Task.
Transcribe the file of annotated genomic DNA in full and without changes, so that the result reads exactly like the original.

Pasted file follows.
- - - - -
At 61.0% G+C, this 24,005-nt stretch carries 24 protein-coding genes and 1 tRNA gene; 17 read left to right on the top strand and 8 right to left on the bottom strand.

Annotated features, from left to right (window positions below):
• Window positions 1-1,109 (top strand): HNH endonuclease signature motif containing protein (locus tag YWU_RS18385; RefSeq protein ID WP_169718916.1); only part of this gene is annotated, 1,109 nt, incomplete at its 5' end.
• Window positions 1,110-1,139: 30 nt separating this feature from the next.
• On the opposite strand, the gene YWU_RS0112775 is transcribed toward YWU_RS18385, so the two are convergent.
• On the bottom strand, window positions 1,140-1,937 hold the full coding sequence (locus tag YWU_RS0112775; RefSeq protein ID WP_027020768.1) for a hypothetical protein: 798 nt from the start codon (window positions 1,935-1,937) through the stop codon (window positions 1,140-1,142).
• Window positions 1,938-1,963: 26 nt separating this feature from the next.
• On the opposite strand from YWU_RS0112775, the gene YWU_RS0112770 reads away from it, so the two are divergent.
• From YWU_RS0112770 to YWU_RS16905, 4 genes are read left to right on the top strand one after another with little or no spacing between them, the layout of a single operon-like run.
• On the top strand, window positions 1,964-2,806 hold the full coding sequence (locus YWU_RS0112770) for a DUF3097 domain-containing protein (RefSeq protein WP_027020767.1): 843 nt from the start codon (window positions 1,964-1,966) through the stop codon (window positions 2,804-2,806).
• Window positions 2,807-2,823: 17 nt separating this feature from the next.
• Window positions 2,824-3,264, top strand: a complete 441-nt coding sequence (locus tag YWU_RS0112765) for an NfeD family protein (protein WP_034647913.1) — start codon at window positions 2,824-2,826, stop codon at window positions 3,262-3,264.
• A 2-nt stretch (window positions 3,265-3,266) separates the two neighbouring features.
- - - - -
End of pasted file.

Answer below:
At 61.0% G+C, this 24,005-nt stretch carries 24 protein-coding genes and 1 tRNA gene; 17 read left to right on the top strand and 8 right to left on the bottom strand.

Annotated features, from left to right (window positions below):
• Window positions 1-1,109 (top strand): HNH endonuclease signature motif containing protein (locus tag YWU_RS18385; RefSeq protein ID WP_169718916.1); only part of this gene is annotated, 1,109 nt, incomplete at its 5' end.
• Window positions 1,110-1,139: 30 nt separating this feature from the next.
• On the opposite strand, the gene YWU_RS0112775 is transcribed toward YWU_RS18385, so the two are convergent.
• On the bottom strand, window positions 1,140-1,937 hold the full coding sequence (locus tag YWU_RS0112775; RefSeq protein ID WP_027020768.1) for a hypothetical protein: 798 nt from the start codon (window positions 1,935-1,937) through the stop codon (window positions 1,140-1,142).
• Window positions 1,938-1,963: 26 nt separating this feature from the next.
• On the opposite strand from YWU_RS0112775, the gene YWU_RS0112770 reads away from it, so the two are divergent.
• From YWU_RS0112770 to YWU_RS16905, 4 genes are read left to right on the top strand one after another with little or no spacing between them, the layout of a single operon-like run.
• On the top strand, window positions 1,964-2,806 hold the full coding sequence (locus YWU_RS0112770) for a DUF3097 domain-containing protein (RefSeq protein WP_027020767.1): 843 nt from the start codon (window positions 1,964-1,966) through the stop codon (window positions 2,804-2,806).
• Window positions 2,807-2,823: 17 nt separating this feature from the next.
• Window positions 2,824-3,264, top strand: a complete 441-nt coding sequence (locus tag YWU_RS0112765) for an NfeD family protein (protein WP_034647913.1) — start codon at window positions 2,824-2,826, stop codon at window positions 3,262-3,264.
• A 2-nt stretch (window positions 3,265-3,266) separates the two neighbouring features.